This is how the era of insulin medications for diabetes care and insulin resistance began, and now, we have such a great variety of brands and ways to administer the hormone: insulin in vials, insulin pen, and insulin pump.

How Does Insulin Regulate Blood Glucose Levels?

How Does Insulin Regulate Blood Glucose Levels?

The primary function of the insulin hormone is to manage blood sugar levels by helping the cells of our body absorb it for their energetic needs.

As we do not always consume the exact amount of glucose our organism needs, and sometimes it may exceed the required level, insulin signals the brain about the necessity to store the excess sugar. As a rule, it is accumulated in the tissues of the liver as well as in the adipose (lipid) tissue. When the level of sugar drops or there is a need for a quick additional source of energy (for workouts, intense physical work or activity, as well as a mental activity), or when we are stressed, the organism will use this “depot”.

What else Does Insulin Do in the Organism?

Except for regulating blood glucose levels in the organism, insulin hormone is responsible for many other vital functions, for example:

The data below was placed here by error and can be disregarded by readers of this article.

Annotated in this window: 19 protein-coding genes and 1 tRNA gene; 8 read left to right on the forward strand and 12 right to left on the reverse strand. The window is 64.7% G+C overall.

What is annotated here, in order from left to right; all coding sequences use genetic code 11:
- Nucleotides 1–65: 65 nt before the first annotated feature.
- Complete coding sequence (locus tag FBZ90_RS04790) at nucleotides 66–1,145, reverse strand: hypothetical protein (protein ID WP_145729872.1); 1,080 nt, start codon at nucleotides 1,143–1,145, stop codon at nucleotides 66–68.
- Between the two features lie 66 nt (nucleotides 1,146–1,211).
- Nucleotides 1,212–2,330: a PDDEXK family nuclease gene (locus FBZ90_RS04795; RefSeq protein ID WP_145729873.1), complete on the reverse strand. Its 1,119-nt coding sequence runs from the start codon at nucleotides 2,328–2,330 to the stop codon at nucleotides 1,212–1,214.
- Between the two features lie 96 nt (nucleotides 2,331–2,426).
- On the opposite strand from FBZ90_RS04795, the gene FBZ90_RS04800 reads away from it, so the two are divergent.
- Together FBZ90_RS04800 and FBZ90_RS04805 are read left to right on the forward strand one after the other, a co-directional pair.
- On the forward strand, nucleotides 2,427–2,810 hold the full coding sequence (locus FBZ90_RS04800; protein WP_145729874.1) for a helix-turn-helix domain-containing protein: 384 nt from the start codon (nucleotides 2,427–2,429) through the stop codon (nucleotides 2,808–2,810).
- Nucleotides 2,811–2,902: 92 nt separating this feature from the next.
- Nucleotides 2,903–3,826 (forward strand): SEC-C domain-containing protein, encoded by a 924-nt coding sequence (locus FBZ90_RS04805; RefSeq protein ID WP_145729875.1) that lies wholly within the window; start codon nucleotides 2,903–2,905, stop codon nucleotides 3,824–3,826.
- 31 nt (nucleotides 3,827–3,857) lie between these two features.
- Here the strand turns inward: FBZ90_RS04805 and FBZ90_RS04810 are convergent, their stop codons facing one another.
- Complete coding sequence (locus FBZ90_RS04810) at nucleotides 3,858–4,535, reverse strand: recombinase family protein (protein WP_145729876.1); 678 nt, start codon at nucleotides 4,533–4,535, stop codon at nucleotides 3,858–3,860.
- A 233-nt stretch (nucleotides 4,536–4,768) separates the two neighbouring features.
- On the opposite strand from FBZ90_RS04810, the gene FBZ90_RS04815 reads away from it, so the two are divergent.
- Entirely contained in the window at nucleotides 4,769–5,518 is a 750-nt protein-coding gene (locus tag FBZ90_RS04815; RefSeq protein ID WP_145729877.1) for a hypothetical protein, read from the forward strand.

• enhancing the absorption of amino acids by cells (especially leucine and valine);
  • enhancing the transport of potassium ions into the cell, as well as magnesium ions and phosphate ions;
  • enhancing DNA replication and protein biosynthesis;
  • enhancing the synthesis of fatty acids and their subsequent esterification: in adipose tissue and in the liver, insulin promotes the conversion of glucose into triglycerides; with a lack of insulin, the opposite occurs – the mobilization of fats.
  • anti-catabolic effects:
  • inhibition of protein hydrolysis – reducing protein degradation;
  • reducing lipolysis – reducing the flow of fatty acids into the blood.

As you see, insulin’s role in our bodies is more than significant, so we should take care to maintain a normal level of insulin in the bloodstream for the proper functioning of our systems and good health.